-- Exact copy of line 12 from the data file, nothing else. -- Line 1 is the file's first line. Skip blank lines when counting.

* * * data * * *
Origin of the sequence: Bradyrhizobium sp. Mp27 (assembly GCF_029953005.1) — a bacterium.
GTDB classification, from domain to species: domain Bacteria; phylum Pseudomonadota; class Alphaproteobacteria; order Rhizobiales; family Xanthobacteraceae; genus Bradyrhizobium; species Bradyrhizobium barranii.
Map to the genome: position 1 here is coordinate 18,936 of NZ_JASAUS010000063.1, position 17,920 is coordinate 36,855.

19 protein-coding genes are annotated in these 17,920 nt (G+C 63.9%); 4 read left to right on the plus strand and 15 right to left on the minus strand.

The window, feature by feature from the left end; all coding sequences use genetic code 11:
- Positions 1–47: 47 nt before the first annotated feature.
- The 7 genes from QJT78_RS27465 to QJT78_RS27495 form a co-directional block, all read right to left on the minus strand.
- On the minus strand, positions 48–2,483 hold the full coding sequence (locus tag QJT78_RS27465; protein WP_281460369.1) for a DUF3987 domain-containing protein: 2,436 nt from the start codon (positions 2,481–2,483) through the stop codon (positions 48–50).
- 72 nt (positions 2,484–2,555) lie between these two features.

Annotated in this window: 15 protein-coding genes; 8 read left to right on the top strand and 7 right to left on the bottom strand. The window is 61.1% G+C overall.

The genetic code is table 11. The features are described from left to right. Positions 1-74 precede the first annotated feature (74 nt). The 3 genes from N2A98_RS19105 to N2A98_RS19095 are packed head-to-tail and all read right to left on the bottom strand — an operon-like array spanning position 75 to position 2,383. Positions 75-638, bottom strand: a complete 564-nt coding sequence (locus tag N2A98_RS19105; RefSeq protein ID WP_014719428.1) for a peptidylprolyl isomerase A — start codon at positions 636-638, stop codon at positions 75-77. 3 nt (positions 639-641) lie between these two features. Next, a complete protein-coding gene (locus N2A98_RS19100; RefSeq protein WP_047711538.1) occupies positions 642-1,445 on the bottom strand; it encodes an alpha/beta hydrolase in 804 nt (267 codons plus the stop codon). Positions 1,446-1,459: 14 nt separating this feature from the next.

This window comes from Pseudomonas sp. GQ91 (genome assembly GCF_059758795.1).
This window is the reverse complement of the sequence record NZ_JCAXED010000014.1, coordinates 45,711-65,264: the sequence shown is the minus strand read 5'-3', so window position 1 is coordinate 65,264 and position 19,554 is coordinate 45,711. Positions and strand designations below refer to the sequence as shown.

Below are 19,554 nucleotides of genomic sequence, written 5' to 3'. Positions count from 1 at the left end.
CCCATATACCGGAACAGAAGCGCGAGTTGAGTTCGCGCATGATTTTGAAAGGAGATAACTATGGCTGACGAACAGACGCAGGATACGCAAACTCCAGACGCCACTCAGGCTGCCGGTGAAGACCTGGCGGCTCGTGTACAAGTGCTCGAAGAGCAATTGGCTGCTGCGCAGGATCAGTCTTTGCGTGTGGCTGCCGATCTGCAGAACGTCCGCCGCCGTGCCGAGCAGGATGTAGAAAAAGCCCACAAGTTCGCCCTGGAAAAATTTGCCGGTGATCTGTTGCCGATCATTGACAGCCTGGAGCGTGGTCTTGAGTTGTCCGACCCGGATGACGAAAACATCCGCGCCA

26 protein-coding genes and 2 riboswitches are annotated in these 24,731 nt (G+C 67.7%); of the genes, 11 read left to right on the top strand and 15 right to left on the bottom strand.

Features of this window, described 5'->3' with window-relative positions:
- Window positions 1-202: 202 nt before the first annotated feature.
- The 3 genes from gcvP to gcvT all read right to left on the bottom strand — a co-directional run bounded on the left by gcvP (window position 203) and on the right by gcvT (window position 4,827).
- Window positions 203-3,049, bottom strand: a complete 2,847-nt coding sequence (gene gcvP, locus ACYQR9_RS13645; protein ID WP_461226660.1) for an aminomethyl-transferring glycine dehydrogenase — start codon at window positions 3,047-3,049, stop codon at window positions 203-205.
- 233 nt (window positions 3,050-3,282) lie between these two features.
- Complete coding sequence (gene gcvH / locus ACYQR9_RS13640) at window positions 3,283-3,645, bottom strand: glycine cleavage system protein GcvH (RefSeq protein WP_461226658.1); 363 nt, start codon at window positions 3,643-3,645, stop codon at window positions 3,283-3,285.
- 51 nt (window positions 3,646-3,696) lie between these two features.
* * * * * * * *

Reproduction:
This window comes from Pseudomonas sp. GQ91 (genome assembly GCF_059758795.1).